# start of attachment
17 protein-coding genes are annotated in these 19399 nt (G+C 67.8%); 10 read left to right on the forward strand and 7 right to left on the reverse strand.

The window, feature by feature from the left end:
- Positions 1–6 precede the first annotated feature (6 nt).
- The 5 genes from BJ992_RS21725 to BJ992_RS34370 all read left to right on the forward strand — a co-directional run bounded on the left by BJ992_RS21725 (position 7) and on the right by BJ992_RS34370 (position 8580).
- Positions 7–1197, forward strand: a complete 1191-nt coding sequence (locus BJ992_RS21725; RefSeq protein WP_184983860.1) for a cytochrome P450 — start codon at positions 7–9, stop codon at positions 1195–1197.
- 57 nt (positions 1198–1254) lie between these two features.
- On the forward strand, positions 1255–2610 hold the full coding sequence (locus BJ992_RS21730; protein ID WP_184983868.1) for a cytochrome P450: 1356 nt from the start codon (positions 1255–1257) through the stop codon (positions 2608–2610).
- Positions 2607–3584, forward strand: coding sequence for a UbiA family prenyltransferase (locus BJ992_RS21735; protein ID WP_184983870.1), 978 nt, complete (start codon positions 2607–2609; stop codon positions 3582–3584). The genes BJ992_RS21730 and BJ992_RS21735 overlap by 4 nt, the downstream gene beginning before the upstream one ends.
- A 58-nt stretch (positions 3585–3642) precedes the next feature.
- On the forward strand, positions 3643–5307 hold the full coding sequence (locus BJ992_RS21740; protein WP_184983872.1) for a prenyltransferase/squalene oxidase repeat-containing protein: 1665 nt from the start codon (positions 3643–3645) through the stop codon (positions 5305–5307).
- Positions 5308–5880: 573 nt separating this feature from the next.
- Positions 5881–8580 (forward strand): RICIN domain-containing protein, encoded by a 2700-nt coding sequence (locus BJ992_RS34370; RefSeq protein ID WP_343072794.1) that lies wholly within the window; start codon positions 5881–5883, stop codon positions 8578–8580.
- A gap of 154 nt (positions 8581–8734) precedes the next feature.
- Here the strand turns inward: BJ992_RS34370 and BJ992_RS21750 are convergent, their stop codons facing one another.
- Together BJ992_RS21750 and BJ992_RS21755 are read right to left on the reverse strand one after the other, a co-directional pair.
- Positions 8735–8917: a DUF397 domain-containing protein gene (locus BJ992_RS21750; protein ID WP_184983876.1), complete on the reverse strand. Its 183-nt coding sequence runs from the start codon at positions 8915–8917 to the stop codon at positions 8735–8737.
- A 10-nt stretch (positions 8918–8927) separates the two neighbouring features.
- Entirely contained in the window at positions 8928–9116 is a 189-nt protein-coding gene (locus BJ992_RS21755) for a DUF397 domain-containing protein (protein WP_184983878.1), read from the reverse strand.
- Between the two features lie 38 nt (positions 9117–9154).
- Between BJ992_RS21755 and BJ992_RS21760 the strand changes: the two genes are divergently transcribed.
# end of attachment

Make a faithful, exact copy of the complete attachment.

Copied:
17 protein-coding genes are annotated in these 19399 nt (G+C 67.8%); 10 read left to right on the forward strand and 7 right to left on the reverse strand.

The window, feature by feature from the left end:
- Positions 1–6 precede the first annotated feature (6 nt).
- The 5 genes from BJ992_RS21725 to BJ992_RS34370 all read left to right on the forward strand — a co-directional run bounded on the left by BJ992_RS21725 (position 7) and on the right by BJ992_RS34370 (position 8580).
- Positions 7–1197, forward strand: a complete 1191-nt coding sequence (locus BJ992_RS21725; RefSeq protein WP_184983860.1) for a cytochrome P450 — start codon at positions 7–9, stop codon at positions 1195–1197.
- 57 nt (positions 1198–1254) lie between these two features.
- On the forward strand, positions 1255–2610 hold the full coding sequence (locus BJ992_RS21730; protein ID WP_184983868.1) for a cytochrome P450: 1356 nt from the start codon (positions 1255–1257) through the stop codon (positions 2608–2610).
- Positions 2607–3584, forward strand: coding sequence for a UbiA family prenyltransferase (locus BJ992_RS21735; protein ID WP_184983870.1), 978 nt, complete (start codon positions 2607–2609; stop codon positions 3582–3584). The genes BJ992_RS21730 and BJ992_RS21735 overlap by 4 nt, the downstream gene beginning before the upstream one ends.
- A 58-nt stretch (positions 3585–3642) precedes the next feature.
- On the forward strand, positions 3643–5307 hold the full coding sequence (locus BJ992_RS21740; protein WP_184983872.1) for a prenyltransferase/squalene oxidase repeat-containing protein: 1665 nt from the start codon (positions 3643–3645) through the stop codon (positions 5305–5307).
- Positions 5308–5880: 573 nt separating this feature from the next.
- Positions 5881–8580 (forward strand): RICIN domain-containing protein, encoded by a 2700-nt coding sequence (locus BJ992_RS34370; RefSeq protein ID WP_343072794.1) that lies wholly within the window; start codon positions 5881–5883, stop codon positions 8578–8580.
- A gap of 154 nt (positions 8581–8734) precedes the next feature.
- Here the strand turns inward: BJ992_RS34370 and BJ992_RS21750 are convergent, their stop codons facing one another.
- Together BJ992_RS21750 and BJ992_RS21755 are read right to left on the reverse strand one after the other, a co-directional pair.
- Positions 8735–8917: a DUF397 domain-containing protein gene (locus BJ992_RS21750; protein ID WP_184983876.1), complete on the reverse strand. Its 183-nt coding sequence runs from the start codon at positions 8915–8917 to the stop codon at positions 8735–8737.
- A 10-nt stretch (positions 8918–8927) separates the two neighbouring features.
- Entirely contained in the window at positions 8928–9116 is a 189-nt protein-coding gene (locus BJ992_RS21755) for a DUF397 domain-containing protein (protein WP_184983878.1), read from the reverse strand.
- Between the two features lie 38 nt (positions 9117–9154).
- Between BJ992_RS21755 and BJ992_RS21760 the strand changes: the two genes are divergently transcribed.